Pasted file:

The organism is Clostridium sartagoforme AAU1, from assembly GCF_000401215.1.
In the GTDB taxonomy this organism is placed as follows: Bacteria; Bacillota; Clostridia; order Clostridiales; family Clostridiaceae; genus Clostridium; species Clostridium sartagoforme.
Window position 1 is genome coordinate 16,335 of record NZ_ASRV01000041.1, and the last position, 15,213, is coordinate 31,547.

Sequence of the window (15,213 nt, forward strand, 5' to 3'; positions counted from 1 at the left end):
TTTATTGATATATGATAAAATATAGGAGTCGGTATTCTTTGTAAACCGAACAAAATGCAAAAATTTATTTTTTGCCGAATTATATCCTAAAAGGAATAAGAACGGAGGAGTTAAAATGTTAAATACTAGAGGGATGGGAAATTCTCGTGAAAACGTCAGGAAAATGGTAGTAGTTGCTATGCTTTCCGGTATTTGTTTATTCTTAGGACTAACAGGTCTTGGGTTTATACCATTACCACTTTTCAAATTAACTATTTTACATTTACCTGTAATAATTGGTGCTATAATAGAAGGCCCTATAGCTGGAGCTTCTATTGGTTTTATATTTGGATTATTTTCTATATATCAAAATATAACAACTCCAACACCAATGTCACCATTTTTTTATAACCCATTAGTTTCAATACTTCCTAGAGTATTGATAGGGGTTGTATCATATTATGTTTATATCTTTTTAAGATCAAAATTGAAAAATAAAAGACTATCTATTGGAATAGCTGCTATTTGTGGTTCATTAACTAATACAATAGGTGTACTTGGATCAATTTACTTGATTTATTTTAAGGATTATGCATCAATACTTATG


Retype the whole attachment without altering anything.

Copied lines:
The organism is Clostridium sartagoforme AAU1, from assembly GCF_000401215.1.
In the GTDB taxonomy this organism is placed as follows: Bacteria; Bacillota; Clostridia; order Clostridiales; family Clostridiaceae; genus Clostridium; species Clostridium sartagoforme.
Window position 1 is genome coordinate 16,335 of record NZ_ASRV01000041.1, and the last position, 15,213, is coordinate 31,547.

Sequence of the window (15,213 nt, forward strand, 5' to 3'; positions counted from 1 at the left end):
TTTATTGATATATGATAAAATATAGGAGTCGGTATTCTTTGTAAACCGAACAAAATGCAAAAATTTATTTTTTGCCGAATTATATCCTAAAAGGAATAAGAACGGAGGAGTTAAAATGTTAAATACTAGAGGGATGGGAAATTCTCGTGAAAACGTCAGGAAAATGGTAGTAGTTGCTATGCTTTCCGGTATTTGTTTATTCTTAGGACTAACAGGTCTTGGGTTTATACCATTACCACTTTTCAAATTAACTATTTTACATTTACCTGTAATAATTGGTGCTATAATAGAAGGCCCTATAGCTGGAGCTTCTATTGGTTTTATATTTGGATTATTTTCTATATATCAAAATATAACAACTCCAACACCAATGTCACCATTTTTTTATAACCCATTAGTTTCAATACTTCCTAGAGTATTGATAGGGGTTGTATCATATTATGTTTATATCTTTTTAAGATCAAAATTGAAAAATAAAAGACTATCTATTGGAATAGCTGCTATTTGTGGTTCATTAACTAATACAATAGGTGTACTTGGATCAATTTACTTGATTTATTTTAAGGATTATGCATCAATACTTATG